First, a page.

Hoping to improve our coverage of the federal election, The Manatee looked to create a sister series to CBC’s Face To Face with Party Leaders, currently airing on The National. However, after digging though our archive, we discovered that we already had!
Way back in our 1583 edition of The Manatee — the first to be etched onto a printing press, rather than shouted at people on the street by the journal’s official “yeller,” Sir Alexander Vietinghoff III — we ran a very similar series, instead focusing on the the county’s other ruling authority: the English monarchy.
Here is that piece, as it originally appeared.
Colonies of Newfoundland — We would like to begin this missive by emphatically stating that the personages here discussed in this work are the outliers, lo, the exception in their uncertainty. Forsooth, as a whole, these colonies of Newfoundland offer their undying eternal devotion to the Crown.
Nevertheless, there remain some who believe that a revolution may be in our midst, and that the colonies ought to consider a push for independence. During a recent voyage to the islands, the Queen Mother met with five of these individuals to discuss their concerns.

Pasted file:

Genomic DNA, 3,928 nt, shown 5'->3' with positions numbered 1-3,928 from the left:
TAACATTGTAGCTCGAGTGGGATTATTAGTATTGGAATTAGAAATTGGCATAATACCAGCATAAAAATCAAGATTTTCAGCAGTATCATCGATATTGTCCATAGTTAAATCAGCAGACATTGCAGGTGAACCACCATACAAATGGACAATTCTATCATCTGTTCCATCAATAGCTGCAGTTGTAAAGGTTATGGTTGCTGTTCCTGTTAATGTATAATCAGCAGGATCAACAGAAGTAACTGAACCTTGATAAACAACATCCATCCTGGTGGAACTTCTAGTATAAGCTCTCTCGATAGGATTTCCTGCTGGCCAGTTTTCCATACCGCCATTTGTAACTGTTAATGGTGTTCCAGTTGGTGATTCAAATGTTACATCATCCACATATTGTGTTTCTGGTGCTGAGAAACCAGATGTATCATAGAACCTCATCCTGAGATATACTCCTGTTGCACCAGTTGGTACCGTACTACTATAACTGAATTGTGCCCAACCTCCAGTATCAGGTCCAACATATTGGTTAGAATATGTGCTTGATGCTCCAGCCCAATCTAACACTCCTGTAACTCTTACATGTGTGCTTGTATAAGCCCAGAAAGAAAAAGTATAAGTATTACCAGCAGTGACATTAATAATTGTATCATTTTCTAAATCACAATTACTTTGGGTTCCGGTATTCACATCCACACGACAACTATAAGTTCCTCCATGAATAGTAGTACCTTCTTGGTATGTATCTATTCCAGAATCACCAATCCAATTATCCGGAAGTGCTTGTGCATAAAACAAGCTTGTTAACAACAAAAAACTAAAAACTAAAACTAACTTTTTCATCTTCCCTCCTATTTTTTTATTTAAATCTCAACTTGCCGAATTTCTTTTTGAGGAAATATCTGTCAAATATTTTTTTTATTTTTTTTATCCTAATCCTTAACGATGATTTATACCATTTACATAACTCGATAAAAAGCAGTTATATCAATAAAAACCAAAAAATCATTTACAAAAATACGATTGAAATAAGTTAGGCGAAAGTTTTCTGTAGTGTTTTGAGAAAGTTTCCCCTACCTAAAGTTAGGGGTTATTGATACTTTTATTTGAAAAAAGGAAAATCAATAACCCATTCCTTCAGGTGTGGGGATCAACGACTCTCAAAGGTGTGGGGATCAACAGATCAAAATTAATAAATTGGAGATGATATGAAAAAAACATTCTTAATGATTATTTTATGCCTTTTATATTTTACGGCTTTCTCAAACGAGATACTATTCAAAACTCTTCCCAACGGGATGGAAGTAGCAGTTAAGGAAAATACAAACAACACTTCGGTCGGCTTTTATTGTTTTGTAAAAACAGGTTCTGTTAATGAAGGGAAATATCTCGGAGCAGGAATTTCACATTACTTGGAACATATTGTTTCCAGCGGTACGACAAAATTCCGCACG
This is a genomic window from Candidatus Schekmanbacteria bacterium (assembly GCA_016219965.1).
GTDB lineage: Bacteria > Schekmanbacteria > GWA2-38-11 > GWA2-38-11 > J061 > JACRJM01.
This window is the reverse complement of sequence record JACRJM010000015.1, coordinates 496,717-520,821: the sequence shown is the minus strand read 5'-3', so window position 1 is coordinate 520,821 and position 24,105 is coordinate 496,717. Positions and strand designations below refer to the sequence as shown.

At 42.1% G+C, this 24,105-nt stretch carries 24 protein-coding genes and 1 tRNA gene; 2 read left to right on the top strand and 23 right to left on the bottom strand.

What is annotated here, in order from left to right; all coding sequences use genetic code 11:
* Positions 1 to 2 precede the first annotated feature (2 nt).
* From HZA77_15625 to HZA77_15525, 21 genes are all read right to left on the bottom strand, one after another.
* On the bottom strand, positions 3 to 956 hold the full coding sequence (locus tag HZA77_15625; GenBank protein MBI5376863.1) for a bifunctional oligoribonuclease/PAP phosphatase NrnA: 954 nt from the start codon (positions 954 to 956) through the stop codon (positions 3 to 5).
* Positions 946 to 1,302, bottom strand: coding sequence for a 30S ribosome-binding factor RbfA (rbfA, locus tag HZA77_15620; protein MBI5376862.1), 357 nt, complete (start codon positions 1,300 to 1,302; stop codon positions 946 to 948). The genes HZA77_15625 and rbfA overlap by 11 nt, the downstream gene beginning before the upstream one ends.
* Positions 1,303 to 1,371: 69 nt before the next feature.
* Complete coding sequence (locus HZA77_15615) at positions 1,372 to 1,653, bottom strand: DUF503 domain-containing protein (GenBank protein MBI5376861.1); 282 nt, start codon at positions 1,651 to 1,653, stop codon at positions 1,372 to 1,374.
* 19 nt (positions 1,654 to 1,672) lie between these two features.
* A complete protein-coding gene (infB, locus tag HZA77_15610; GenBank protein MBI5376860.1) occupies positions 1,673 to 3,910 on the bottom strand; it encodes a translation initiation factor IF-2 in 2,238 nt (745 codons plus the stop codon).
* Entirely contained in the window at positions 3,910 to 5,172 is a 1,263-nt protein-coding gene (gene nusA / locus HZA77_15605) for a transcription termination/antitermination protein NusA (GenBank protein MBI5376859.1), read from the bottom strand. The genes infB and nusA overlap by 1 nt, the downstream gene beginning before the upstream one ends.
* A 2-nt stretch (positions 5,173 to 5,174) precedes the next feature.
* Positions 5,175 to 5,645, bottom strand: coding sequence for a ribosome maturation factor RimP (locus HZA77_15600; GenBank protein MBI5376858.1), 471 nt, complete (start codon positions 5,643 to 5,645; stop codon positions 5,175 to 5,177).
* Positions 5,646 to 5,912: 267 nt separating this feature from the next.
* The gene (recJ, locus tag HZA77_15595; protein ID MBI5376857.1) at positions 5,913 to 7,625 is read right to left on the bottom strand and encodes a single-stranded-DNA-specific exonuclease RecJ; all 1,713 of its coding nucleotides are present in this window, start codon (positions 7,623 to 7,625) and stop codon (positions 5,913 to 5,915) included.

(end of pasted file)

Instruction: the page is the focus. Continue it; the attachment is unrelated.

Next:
Fourteen-year-old Charlotte Ainsworth, mother of three, says that her greatest concern is providing the best possible opportunities for her progeny. While meeting with Queen Elizabeth I, Ainsworth inquired as to the monarch’s future plans for public education.
“As it stands, I answer all of my children’s questions with ‘because the good Lord wills it,'” Ainsworth explained. “Might there be system we can put in place to have someone else explain this to them?”
The Queen listened carefully to the question, nodding her head thoughtfully at intervals. Once the girl had said her piece, Elizabeth cleared her throat and spoke thusly:
“Off with her head!”
A second subject, 36-year-old senior citizen Albert Marlowe, requested the presence of the Queen to discuss the contentious modern issue of health care.
“I’ve got these problems with me brain,” he explained. “But the leeches done make me sleepy. What’s you going to do about it, then?”
Elizabeth found a swift solution in excising the gentleman’s head from his shoulders.
The third and final undecided subject was Bernard Davenport, a former soldier of the Anglo-Spanish War who asked what plans were in place to recognize and remunerate the veterans of English conquest.
In response, the Queen told him that she was quite surprised to see that he had survived the conflict, and soon remedied that small problem.
Shortly thereafter, Elizabeth returned to her vessel, now assured that she had the colony’s every confidence.
God bless the Queen, and long may she reign.*
*Note: the author of this article was later hanged, drawn and quartered for a subsequent satirical essay in which he referred to Sir Humphrey Gilbert as a “ninny.”